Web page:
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Sanchez vs.

Divinagracia (2018)



Ponente: Peralta (Third Division)

Topic: Remedial Law

SUMMARY: Spouses Sanchez filed a petition for annulment of judgment of the MCTC decision against them
before the RTC, long after the MCTC decision had become final and a writ of execution issued. The Court ruled
that such petition was a wrong remedy, raising questions as to error in the exercise of jurisdiction, and that it
was untimely filed.

DOCTRINE: The Court has consistently ruled that jurisdiction is not the same as the exercise of jurisdiction. As
distinguished from the exercise of jurisdiction, jurisdiction is the authority to decide a cause, and not the decision
rendered therein. Where there is jurisdiction over the person and the subject matter, the decision on all other
questions arising in the case is but an exercise of the jurisdiction. And the errors which the court may commit in
the exercise of jurisdiction are merely errors of judgment which are the proper subject of an appeal.

The Court must emphasize that an action for annulment of judgment based on lack of jurisdiction must be brought
before the same is barred by laches or estoppel.


On July 11, 2000, Juanito Aguilar sold to petitioner spouses Francisco and Delma Sanchez (Spouses
Sanchez) a 600-square-meter portion of his 33,600-square meter lot identified as Lot No. 71, Pls 870, located in
the Municipality of Lake Sebu, South Cotabato.

On October 23, 2004, the heirs of Juanito Aguilar, namely, respondents Esther Divinagracia Vda. de
Aguilar, Juanito's spouse, and their children, fenced the boundary line between the 600-square-meter lot of the
spouses and the alleged alluvium on the northwest portion of the land by the lake Sebu.

The Spouses Sanchez protested the act of fencing by Esther before the barangay, but since no
settlement was reached, they filed a Complaint for Forcible Entry against the heirs of Aguilar before the Municipal
Circuit Trial Court (MCTC) of Surallah-Lake Sebu, Province of South Cotabato. They claimed that under the law,
they are the owners of the alluvium which enlarged their 600-square-meter lot. It cannot, therefore, be fenced by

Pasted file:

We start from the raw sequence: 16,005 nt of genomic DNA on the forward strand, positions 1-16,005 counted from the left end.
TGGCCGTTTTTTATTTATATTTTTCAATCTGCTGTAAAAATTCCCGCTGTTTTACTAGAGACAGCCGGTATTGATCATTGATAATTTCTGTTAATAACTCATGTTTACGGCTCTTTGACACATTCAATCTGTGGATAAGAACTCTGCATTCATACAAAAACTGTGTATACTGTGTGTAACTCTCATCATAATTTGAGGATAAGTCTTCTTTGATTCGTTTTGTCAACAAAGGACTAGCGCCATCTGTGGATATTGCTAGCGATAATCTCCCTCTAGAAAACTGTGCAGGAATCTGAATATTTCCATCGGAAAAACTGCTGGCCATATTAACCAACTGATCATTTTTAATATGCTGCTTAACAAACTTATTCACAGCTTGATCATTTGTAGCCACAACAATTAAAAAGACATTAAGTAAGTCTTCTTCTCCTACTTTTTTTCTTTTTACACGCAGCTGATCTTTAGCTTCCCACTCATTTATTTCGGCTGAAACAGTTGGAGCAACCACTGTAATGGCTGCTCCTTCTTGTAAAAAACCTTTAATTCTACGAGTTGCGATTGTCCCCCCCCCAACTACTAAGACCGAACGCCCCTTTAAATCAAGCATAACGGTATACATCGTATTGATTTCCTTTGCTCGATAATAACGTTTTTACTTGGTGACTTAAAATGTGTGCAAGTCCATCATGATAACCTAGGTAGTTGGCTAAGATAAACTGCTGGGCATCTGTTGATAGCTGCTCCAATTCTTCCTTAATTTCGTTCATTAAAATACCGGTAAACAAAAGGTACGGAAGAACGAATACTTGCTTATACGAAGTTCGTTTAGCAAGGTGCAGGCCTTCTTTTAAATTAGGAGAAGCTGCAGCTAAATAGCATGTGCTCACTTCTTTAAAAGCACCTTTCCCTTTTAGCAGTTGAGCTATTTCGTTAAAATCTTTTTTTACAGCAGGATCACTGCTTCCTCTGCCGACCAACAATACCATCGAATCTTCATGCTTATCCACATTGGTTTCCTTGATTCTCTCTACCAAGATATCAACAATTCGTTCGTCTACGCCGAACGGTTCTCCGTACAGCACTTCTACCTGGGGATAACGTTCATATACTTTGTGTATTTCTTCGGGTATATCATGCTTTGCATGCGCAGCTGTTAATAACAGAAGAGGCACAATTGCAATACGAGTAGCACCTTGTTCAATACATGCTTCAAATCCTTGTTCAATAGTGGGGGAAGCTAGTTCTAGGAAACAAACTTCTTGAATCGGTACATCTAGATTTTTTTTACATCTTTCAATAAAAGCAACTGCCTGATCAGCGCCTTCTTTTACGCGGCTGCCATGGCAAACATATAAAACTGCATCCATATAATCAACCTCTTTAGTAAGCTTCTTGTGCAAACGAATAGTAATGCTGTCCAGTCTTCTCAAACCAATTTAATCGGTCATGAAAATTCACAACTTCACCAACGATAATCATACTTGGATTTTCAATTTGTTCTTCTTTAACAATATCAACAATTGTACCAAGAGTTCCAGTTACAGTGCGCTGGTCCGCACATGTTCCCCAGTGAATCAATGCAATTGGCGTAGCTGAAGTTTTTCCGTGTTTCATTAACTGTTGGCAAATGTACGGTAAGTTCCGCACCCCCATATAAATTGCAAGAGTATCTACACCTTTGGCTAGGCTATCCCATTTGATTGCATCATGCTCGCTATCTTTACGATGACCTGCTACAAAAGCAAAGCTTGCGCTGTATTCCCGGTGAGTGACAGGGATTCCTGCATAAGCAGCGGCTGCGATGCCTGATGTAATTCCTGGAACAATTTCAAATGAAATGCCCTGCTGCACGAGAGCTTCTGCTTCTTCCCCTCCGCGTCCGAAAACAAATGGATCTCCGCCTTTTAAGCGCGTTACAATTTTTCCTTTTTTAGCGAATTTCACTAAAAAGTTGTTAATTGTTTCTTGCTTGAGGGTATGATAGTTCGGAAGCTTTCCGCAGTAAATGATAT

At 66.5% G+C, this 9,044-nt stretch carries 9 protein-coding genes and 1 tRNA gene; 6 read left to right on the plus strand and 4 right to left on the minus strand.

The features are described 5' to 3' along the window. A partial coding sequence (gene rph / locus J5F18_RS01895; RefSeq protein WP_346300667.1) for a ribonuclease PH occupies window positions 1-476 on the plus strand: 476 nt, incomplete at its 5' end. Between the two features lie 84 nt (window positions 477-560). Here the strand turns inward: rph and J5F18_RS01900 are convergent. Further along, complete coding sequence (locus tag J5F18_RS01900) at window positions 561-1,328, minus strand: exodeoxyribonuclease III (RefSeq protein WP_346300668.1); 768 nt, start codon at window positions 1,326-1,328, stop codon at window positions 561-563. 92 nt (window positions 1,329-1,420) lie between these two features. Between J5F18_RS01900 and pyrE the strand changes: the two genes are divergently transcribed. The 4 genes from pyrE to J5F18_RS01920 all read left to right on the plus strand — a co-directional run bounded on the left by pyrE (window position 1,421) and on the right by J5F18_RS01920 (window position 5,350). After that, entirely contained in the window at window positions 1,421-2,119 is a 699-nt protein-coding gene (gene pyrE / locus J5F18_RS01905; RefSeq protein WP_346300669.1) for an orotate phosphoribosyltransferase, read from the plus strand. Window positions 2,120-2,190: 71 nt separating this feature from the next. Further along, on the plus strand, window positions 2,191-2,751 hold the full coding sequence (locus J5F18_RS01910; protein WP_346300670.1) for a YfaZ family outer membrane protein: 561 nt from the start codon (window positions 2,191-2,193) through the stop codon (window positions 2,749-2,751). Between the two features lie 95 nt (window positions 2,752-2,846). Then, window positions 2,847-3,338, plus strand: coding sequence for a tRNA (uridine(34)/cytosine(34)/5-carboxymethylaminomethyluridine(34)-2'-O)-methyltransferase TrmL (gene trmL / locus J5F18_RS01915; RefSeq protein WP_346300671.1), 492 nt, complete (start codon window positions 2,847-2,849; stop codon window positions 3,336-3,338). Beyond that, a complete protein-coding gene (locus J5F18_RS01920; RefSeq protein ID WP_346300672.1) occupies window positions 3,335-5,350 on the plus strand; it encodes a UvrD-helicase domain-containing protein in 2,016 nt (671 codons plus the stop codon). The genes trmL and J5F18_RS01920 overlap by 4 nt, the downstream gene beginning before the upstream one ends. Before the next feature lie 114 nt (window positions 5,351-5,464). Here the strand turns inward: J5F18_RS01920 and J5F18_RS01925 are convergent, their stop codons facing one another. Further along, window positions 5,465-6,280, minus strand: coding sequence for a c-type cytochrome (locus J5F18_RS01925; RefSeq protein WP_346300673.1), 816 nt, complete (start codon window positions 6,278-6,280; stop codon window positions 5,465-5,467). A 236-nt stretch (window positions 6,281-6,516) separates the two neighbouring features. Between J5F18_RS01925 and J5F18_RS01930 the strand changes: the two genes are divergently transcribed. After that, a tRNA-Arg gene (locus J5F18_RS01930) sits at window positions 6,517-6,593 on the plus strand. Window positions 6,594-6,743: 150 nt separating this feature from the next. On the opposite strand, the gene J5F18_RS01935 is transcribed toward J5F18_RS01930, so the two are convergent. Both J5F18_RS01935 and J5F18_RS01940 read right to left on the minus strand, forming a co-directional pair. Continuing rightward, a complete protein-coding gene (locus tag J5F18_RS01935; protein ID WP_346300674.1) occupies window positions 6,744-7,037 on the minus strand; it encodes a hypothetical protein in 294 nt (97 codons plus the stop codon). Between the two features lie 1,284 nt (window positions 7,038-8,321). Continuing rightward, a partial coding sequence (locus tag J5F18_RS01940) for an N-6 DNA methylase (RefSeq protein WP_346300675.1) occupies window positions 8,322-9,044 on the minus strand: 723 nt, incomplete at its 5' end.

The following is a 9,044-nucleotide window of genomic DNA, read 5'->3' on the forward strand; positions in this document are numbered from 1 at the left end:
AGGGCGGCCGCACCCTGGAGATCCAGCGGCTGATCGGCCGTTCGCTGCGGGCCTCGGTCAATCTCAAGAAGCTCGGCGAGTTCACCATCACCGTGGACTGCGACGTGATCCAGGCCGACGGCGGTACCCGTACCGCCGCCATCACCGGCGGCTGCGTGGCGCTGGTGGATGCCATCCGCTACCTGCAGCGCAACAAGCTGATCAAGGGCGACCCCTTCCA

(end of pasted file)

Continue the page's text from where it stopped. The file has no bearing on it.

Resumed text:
the heirs of Aguilar.

For their part, the heirs refute the existence of the alluvium. They assert that the "alluvium" referred to is
the 800-square-meter area beyond the 600-square-meter lot of the spouses which has been in their actual
possession but was used, with their tolerance, by the spouses in connection with their operation of fish cages in
that portion of Lake Sebu abutting their lot.

On June 7, 2006, the MCTC rendered a Decision dismissing the complaint of the Spouses Sanchez.
Since the spouses purchased the 600-meter land adjacent to the land in question only on July 11, 2000, they
could not have been in possession thereof ahead of the heirs of Aguilar. Thus, the heirs are the ones in actual
possession of the subject property and cannot be held liable for forcible entry by stealth as alleged by the
Spouses Sanchez.
The MCTC was also unconvinced with the spouses' contention that the subject land is an alluvium. An
alluvium is an area formed by running water like a river or a creek. But in a lake like the subject Lake Sebu, the
water is stagnant. Thus, the land in question is a natural surrounding of the lake which existed at the same time
with the lake itself. Moreover, the MCTC pointed out that the subject land is 800 square meters in size which is
greater than the area purchased by the spouses so if there could be a legal claimant, it is the government of
Lake Sebu as foreshore or salvage zone for public use.

On May 27, 2008, the MCTC issued a Writ of Execution ordering the Sheriff to execute its June 7, 2006